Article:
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About This Episode:

During the pandemic, Wonderschool has been helping more and more families find quality child care and early education. Chris also chats with us about being a minority in the startup community and how issues of racial inequity can be addressed in the world of venture capital.

Episode transcript

Greg Miaskiewicz: So how do you think VCs can solve this sort of pipeline problem and invest in more black led startups?

 Chris Bennett: It's really good question Greg, some of the best ideas I've heard that resonate, that align with my sort of views are one idea called hire or wire, which is hire more black individuals into companies, so that they're able to get access to technology. Fund more black entrepreneurs. So they're able to get a shot at creating a company.

And I personally have lived this. I have hired number of black individuals at Soldsie and at Wonderschool. And I'm about to invest in an early black employee at Soldsie who's gone on to have an illustrious career in tech and has been able to get to a stage where she's able to raise a very competitive round, because she's been able to just get access. She clearly had the skill, the competency, it's just a lot of it is an access issue.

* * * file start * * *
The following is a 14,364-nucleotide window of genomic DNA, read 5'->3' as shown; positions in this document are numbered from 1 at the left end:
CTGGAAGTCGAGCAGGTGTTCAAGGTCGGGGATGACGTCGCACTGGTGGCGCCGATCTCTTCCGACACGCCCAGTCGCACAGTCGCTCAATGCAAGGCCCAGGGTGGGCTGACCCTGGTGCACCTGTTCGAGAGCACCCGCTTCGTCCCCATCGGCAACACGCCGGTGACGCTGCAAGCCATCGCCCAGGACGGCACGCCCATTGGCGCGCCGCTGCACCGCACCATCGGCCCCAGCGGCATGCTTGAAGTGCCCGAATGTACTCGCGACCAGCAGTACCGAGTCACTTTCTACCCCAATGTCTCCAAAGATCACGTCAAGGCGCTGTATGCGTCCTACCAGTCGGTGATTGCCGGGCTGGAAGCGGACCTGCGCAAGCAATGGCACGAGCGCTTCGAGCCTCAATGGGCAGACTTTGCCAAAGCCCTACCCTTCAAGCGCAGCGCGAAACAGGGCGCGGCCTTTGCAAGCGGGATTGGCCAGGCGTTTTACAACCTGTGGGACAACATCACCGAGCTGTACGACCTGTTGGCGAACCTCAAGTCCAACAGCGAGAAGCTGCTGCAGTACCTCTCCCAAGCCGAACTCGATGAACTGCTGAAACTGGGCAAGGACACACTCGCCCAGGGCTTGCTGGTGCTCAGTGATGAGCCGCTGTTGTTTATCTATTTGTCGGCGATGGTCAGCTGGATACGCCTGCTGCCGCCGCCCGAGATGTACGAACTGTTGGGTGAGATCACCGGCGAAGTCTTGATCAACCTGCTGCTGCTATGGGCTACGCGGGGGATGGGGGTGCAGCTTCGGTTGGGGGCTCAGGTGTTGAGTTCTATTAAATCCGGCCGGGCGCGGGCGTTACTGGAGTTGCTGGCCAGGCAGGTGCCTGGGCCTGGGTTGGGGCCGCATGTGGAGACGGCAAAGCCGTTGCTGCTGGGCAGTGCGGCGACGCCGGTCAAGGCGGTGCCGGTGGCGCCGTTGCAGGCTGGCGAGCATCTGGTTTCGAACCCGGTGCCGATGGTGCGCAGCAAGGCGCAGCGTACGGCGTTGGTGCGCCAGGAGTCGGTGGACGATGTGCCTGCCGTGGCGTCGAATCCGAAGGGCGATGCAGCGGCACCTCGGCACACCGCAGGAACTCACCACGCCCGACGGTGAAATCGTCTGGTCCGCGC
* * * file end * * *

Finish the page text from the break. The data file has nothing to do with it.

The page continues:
QUESTION • 3:40 min watch
How do VCs sort the pipeline problem and invest more in black-led startups??
Greg Miaskiewicz: Do you have any sort of parting words of advice for any founders just starting out about how to get their venture off the ground and make it successful?

 Chris Bennett: I mean, the game of entrepreneurship is just really like a persistence game. It's a grit game. And what's interesting is that if you show that grit and you show that persistence, investors are more willing to fund you because they know that you're going to pivot. They know that your idea might not work, but they're looking for folks who are going to stick it out and figure it out. And so the best advice I have for folks who are starting companies, is just don't give up.

Keep going and try to arm yourself with the best knowledge as possible, which typically lives in books. Most recent books that are being created, but typically the best information is in people's heads who are running companies who are ahead of you. So network with those individuals, listen to podcasts that they're on and learn from them and apply those best ideas to your company.
QUESTION • 1:12 min watch
What advice will you give to startup founders who are looking to get their first venture off the ground?

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